How to Ergonomically Set Up Your Bike for a Proper Fit (Part 1 of 2)
June is Colorado Bike Month!
The weather is getting nicer outside where cyclists all alike, whether competitive or recreational, want
to get on their bicycles and enjoy riding outdoors. When getting the bikes back out for use, a bike fit
would be a great consideration when there has been an injury over the holiday season, weight gain,
purchase of a new bike, or letting someone else borrow your ride. It is great to blow the dust off the
bike, but we need to do the same for our bodies. No matter the reason for initially getting involved into
cycling, whether commuting, racing, or participating in a family day ride, how you feel on the bike is
what is important.
There are angles, positions, and ergonomics that need to be considered when spending some time in
the saddle. Each bicycle is different. The most common bike fit errors include saddle heights that are
too high or low, handle bar reach that is either too long or short, and misalignments of the pedal and
Good flexibility of the hamstrings, quadriceps, and gluteal muscles is crucial. These muscles generate
the majority of the pedaling force. Equally important to proper bike fit is a rider’s physical condition.
Riders should have their bike fit re-examined after bad falls or crashes due to possible re-orientation of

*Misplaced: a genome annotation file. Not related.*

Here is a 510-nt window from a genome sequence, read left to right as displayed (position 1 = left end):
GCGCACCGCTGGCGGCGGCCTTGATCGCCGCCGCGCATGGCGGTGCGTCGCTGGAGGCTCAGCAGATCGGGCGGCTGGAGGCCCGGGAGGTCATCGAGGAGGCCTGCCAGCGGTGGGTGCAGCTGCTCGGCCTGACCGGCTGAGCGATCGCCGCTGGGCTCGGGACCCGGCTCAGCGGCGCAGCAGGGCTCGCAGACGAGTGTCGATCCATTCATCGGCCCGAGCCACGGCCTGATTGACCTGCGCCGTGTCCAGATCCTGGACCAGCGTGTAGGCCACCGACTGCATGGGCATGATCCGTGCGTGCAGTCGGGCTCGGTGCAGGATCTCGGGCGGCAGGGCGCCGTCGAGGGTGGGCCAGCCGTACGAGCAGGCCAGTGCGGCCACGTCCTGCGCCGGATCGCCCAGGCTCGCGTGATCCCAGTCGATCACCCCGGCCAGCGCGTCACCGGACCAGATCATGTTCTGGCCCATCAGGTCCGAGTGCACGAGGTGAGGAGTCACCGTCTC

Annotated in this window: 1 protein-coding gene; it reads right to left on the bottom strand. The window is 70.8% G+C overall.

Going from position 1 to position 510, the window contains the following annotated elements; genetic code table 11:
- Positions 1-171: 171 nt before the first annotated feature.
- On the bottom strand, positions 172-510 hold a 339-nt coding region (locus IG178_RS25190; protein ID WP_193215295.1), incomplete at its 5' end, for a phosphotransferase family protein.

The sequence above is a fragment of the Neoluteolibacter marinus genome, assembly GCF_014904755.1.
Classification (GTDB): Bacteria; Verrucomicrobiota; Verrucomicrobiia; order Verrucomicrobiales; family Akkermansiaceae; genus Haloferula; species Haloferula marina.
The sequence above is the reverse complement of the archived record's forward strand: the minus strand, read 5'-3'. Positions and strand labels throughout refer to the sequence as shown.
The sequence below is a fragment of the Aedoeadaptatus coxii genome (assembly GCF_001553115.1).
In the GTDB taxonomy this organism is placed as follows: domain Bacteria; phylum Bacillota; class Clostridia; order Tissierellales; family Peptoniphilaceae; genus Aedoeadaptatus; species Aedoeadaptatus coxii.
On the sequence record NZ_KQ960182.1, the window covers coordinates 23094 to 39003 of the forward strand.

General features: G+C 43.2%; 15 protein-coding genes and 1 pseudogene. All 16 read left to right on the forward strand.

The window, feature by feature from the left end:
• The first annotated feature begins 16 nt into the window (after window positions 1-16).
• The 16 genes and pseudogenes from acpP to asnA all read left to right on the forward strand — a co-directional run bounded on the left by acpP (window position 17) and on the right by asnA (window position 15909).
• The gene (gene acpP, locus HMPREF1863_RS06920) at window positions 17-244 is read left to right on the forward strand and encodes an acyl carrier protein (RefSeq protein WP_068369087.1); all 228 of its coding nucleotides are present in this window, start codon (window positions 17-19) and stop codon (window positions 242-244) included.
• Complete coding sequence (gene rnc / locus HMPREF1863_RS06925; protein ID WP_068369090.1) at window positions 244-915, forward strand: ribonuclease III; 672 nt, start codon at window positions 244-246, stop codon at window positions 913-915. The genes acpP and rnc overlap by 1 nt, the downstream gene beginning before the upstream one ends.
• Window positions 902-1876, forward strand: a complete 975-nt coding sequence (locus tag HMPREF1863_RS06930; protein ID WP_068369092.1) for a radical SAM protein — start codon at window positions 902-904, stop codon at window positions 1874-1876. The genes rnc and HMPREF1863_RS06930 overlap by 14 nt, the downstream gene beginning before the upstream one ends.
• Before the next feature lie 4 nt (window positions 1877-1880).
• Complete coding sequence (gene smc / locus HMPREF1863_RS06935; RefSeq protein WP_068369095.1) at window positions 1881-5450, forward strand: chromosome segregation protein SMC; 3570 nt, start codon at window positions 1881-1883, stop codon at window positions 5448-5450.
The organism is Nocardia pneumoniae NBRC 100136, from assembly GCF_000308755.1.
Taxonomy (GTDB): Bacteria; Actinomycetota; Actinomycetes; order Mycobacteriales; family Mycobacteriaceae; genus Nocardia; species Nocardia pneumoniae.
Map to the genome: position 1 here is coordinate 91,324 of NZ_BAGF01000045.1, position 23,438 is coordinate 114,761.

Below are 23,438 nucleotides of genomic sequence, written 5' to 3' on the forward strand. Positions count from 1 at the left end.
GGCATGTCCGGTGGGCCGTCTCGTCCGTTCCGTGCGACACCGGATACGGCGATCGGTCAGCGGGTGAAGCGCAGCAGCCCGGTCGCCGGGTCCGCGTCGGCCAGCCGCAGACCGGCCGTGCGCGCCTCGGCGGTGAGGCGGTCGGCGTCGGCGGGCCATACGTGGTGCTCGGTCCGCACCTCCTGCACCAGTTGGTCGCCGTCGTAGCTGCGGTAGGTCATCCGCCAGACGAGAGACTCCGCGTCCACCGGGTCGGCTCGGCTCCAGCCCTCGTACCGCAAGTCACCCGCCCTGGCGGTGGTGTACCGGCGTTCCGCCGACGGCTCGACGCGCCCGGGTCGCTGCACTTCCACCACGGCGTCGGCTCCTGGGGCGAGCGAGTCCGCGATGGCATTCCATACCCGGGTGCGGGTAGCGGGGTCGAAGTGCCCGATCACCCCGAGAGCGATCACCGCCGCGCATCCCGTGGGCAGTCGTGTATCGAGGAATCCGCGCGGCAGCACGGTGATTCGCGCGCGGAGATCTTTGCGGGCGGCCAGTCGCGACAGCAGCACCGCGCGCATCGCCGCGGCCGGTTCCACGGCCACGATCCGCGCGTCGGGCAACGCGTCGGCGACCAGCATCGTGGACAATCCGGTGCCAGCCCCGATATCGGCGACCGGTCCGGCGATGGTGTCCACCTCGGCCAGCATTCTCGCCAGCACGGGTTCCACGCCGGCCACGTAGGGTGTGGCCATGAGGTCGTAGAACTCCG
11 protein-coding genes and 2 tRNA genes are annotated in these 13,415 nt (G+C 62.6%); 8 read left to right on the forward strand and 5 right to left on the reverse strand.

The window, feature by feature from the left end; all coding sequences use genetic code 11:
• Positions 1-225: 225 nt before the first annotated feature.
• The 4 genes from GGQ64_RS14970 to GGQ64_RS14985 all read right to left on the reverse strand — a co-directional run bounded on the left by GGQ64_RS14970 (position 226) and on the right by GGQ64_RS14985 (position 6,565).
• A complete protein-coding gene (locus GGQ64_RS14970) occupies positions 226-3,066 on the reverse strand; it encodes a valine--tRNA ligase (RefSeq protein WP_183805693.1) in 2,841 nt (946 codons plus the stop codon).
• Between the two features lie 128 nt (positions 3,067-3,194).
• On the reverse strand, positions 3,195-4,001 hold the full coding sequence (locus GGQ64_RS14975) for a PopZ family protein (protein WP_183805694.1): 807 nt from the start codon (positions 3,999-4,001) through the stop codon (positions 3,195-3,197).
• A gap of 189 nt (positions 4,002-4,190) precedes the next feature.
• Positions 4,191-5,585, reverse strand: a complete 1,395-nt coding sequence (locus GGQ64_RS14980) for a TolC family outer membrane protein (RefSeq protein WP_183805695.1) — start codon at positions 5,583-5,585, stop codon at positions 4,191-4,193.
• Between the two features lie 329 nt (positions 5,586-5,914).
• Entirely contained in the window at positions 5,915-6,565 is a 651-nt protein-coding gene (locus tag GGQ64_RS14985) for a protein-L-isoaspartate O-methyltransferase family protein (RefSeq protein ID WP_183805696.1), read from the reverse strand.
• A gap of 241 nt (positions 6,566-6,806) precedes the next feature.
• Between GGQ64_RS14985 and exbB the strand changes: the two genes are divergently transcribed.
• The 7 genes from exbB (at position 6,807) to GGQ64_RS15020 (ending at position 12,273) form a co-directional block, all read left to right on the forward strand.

handlebars, brakehoods, cleats, or saddle. Proper stretching, balance, and flexibility exercises help with
coordination of cycling related skills, such as breaking and cornering. Changes in riders’ strength and
flexibility affect the ability to attain certain positions on the bicycle and also may require them to re-
examine their bike fit.
Proper bicycle fit will minimize discomfort and possible overuse injury, and ensure safe bicycle
operation. Common bicycling complaints include front knee pain, neck pain, lower back pain, hamstring
tendinitis, hand numbness or pain, foot numbness or pain, and ilio-tibial band tendintis. Bicycle fit is an
individual matter that reflects a person’s coordination, flexibility, strength, and skeletal parameters.
National Bike to Work Day is coming up on Wednesday, June 28, 2017, and this would be a great
community event to participate in.
It is about the bike fitting to you, NOT you to the bike. Cycling should be about enjoyment, not pain.
Physical therapists are health care professionals who diagnose and manage individuals of all ages, who
have medical problems or other health related conditions that limit their abilities to move and perform
functional activities in their daily lives. They examine each individual and develop a plan of care using
treatment techniques to promote the ability to move, reduce pain, restore function, and prevent
disability. Physical therapists also work with individuals to prevent the loss of mobility by developing
fitness and wellness oriented programs for healthier and more active lifestyles.
If you would like to have a free screen to have any physical issues addressed, learn more about bike fits,
or learn more about our clinic, please visit our website www.coloradoinmotion.com. Amy LaTendresse Glaser, PT, DPT, OCS, COMT, FAAOMPT, BikePT bike fitter can be reached at firstname.lastname@example.org or (970) 221-1201.